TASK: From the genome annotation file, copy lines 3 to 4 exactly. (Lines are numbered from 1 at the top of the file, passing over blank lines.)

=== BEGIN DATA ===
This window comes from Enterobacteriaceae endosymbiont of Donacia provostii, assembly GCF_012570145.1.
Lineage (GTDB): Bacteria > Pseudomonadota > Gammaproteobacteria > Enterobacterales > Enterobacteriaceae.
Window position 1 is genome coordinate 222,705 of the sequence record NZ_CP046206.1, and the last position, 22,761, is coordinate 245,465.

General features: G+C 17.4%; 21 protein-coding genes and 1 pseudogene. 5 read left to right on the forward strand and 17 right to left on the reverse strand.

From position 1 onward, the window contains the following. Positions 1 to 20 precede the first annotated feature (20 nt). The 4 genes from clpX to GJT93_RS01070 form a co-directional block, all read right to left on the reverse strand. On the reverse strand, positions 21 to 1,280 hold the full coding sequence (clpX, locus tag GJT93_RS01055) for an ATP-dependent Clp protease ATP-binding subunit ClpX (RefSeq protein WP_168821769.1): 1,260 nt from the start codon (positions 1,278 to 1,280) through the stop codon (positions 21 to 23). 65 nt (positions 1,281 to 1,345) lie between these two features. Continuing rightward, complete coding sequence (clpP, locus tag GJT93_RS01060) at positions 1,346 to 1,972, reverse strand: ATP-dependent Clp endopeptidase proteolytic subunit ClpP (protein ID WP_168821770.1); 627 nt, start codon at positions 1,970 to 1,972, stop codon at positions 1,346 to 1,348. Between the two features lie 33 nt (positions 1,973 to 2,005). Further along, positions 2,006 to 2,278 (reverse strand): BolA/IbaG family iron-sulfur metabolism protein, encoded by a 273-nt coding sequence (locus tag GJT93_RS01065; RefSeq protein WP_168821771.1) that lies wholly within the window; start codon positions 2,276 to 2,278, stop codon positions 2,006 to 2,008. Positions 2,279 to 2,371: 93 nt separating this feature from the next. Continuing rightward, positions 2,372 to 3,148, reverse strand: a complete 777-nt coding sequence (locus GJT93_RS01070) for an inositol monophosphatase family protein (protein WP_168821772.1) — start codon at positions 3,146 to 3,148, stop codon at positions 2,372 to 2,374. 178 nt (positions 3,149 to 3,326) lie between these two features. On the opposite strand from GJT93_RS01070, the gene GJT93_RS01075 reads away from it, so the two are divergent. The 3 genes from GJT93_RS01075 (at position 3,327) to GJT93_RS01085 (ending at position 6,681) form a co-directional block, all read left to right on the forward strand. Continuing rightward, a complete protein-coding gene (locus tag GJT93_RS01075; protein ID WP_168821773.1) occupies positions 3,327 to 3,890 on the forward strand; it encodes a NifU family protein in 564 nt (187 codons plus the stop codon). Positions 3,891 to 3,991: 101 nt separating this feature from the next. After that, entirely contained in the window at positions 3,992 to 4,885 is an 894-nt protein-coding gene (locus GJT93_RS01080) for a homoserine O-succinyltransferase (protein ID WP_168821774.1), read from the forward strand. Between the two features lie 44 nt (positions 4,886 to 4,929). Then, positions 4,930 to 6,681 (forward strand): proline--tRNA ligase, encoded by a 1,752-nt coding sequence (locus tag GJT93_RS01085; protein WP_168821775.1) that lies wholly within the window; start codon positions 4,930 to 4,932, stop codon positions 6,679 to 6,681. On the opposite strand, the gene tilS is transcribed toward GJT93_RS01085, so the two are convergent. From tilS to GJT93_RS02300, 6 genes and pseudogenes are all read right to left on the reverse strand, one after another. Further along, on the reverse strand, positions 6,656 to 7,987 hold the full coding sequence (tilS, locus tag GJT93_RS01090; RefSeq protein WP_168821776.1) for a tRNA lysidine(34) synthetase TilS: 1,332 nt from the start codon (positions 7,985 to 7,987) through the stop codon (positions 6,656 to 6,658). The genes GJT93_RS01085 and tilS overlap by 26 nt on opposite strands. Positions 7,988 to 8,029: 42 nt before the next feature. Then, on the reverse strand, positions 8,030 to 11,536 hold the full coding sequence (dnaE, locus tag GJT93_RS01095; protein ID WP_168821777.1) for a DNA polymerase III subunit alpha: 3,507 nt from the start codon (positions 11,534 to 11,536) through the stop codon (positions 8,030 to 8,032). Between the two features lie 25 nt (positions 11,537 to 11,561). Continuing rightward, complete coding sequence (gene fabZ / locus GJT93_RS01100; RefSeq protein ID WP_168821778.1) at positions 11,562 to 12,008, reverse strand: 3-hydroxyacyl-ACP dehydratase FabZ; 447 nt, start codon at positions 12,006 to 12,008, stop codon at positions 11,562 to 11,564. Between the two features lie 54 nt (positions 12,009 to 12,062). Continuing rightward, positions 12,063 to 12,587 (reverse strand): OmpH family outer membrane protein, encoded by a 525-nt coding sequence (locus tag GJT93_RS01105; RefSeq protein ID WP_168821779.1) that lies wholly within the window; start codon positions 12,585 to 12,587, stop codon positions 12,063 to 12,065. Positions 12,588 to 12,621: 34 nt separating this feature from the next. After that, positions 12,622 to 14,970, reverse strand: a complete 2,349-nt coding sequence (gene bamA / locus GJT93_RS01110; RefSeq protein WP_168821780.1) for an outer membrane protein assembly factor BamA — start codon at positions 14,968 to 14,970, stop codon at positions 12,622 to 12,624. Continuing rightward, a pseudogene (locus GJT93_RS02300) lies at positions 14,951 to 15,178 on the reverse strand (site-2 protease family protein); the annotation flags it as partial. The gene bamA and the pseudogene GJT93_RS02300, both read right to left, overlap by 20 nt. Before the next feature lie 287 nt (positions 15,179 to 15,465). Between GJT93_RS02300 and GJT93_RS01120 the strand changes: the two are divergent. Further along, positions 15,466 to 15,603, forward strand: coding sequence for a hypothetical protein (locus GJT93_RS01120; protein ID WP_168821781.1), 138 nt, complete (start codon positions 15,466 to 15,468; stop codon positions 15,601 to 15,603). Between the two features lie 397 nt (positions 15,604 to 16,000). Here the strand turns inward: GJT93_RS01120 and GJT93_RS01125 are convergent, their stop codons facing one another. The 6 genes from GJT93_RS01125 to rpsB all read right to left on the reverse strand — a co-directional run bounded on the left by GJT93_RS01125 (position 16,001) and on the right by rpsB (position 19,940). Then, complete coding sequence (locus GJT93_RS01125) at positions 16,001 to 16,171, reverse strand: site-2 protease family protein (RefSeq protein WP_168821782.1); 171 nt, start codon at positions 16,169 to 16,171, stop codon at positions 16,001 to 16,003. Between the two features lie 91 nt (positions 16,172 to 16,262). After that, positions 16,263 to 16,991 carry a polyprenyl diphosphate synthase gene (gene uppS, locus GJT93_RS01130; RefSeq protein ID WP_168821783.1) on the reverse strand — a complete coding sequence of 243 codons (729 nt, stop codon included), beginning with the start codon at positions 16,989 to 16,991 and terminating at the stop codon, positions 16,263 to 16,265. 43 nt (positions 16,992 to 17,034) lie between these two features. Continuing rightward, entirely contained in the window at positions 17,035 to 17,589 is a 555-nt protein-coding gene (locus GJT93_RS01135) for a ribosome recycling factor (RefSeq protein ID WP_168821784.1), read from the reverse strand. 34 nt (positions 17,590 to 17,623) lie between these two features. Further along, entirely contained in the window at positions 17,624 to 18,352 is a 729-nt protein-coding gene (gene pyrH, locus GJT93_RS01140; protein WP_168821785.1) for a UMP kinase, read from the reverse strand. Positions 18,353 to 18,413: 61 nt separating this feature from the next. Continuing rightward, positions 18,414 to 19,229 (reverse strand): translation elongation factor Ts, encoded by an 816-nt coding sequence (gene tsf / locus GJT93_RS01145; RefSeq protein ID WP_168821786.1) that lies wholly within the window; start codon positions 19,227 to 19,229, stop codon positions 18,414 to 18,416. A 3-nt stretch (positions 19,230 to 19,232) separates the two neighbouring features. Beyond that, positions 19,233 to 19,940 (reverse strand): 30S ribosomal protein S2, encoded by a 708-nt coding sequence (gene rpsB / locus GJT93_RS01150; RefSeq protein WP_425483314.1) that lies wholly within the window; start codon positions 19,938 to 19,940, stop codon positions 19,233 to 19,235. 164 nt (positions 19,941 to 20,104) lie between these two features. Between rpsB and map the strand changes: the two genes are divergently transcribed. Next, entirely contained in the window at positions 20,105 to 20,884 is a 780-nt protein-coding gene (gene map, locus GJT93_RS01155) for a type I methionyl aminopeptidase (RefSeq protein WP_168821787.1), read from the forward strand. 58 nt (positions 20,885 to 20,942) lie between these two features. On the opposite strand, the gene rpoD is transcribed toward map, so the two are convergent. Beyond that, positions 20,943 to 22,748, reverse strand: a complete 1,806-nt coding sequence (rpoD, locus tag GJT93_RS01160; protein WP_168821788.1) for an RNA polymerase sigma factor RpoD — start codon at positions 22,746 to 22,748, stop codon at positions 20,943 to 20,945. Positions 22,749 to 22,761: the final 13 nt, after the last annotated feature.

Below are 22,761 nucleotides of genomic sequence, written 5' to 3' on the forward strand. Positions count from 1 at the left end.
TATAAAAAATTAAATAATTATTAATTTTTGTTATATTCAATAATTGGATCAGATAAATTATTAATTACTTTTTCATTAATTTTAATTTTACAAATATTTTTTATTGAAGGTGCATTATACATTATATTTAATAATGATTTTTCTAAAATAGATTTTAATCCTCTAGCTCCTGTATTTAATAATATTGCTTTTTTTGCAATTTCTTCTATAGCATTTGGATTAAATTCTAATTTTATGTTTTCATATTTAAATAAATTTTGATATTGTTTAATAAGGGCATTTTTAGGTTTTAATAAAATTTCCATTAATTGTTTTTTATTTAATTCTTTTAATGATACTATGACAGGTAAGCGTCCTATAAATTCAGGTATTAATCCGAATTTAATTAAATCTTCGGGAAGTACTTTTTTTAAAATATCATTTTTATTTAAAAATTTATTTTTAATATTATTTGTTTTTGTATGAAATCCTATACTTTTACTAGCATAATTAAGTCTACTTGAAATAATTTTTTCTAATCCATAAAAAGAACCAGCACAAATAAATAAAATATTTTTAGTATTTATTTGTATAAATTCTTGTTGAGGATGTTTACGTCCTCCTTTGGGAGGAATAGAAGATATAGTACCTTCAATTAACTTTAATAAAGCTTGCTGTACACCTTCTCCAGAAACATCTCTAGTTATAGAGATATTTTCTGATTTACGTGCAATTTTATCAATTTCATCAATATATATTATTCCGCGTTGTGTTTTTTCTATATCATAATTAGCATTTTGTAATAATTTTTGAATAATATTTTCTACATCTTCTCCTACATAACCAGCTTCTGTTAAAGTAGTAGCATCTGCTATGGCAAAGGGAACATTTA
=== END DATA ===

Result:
Window position 1 is genome coordinate 222,705 of the sequence record NZ_CP046206.1, and the last position, 22,761, is coordinate 245,465.

General features: G+C 17.4%; 21 protein-coding genes and 1 pseudogene. 5 read left to right on the forward strand and 17 right to left on the reverse strand.